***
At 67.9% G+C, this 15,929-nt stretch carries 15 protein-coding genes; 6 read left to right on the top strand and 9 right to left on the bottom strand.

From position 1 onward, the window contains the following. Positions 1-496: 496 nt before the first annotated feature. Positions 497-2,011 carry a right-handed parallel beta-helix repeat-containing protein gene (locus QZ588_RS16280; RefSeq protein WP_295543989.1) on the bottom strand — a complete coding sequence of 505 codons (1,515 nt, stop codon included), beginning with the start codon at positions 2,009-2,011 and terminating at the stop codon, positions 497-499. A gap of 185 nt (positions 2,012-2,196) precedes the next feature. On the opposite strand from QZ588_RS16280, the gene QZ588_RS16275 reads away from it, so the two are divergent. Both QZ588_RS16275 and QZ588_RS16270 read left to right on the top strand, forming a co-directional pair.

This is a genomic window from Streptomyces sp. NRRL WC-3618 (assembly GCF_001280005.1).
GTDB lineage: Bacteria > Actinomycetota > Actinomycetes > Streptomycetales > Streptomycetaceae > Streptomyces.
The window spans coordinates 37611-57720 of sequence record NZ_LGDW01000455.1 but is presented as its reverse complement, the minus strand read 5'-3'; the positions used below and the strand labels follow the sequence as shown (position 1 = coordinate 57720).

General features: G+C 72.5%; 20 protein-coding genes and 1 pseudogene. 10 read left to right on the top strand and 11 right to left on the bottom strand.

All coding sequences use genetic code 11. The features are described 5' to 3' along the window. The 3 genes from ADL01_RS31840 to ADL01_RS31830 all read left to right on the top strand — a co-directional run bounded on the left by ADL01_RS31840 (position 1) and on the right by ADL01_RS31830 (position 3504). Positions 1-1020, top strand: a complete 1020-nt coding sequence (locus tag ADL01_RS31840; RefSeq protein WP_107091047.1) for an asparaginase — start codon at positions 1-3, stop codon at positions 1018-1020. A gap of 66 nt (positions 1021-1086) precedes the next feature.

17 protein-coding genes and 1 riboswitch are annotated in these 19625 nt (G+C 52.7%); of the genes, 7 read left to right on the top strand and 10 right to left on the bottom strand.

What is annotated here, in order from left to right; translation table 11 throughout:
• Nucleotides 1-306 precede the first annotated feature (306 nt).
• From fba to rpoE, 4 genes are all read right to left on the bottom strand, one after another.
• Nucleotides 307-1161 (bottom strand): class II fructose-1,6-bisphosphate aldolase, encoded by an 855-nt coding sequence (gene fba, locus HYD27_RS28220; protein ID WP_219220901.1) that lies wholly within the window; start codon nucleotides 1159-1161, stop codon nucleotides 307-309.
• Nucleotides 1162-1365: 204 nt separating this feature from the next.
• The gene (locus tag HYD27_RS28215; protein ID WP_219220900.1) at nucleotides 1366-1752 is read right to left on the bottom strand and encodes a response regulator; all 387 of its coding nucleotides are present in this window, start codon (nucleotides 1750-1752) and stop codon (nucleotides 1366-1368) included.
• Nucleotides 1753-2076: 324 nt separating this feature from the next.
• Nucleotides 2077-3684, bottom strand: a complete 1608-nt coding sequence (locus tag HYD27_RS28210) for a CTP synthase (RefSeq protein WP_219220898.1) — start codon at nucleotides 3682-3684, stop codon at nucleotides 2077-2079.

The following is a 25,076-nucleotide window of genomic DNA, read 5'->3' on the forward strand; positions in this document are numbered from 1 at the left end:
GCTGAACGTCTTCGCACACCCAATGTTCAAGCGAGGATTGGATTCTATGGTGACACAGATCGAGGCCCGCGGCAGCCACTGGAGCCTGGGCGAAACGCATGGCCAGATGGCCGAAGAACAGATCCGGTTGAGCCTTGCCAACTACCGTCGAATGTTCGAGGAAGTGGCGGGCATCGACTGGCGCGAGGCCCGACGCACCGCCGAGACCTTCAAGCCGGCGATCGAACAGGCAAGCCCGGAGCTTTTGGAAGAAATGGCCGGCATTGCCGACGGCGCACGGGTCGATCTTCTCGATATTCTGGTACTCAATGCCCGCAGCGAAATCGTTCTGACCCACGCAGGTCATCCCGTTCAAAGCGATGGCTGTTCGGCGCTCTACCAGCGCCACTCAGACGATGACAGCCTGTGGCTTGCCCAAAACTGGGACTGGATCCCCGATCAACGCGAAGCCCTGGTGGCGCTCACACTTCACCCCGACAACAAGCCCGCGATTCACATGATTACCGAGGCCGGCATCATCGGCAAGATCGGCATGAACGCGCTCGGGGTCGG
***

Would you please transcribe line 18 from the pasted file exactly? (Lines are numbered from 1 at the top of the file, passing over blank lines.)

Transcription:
GCTGAACGTCTTCGCACACCCAATGTTCAAGCGAGGATTGGATTCTATGGTGACACAGATCGAGGCCCGCGGCAGCCACTGGAGCCTGGGCGAAACGCATGGCCAGATGGCCGAAGAACAGATCCGGTTGAGCCTTGCCAACTACCGTCGAATGTTCGAGGAAGTGGCGGGCATCGACTGGCGCGAGGCCCGACGCACCGCCGAGACCTTCAAGCCGGCGATCGAACAGGCAAGCCCGGAGCTTTTGGAAGAAATGGCCGGCATTGCCGACGGCGCACGGGTCGATCTTCTCGATATTCTGGTACTCAATGCCCGCAGCGAAATCGTTCTGACCCACGCAGGTCATCCCGTTCAAAGCGATGGCTGTTCGGCGCTCTACCAGCGCCACTCAGACGATGACAGCCTGTGGCTTGCCCAAAACTGGGACTGGATCCCCGATCAACGCGAAGCCCTGGTGGCGCTCACACTTCACCCCGACAACAAGCCCGCGATTCACATGATTACCGAGGCCGGCATCATCGGCAAGATCGGCATGAACGCGCTCGGGGTCGG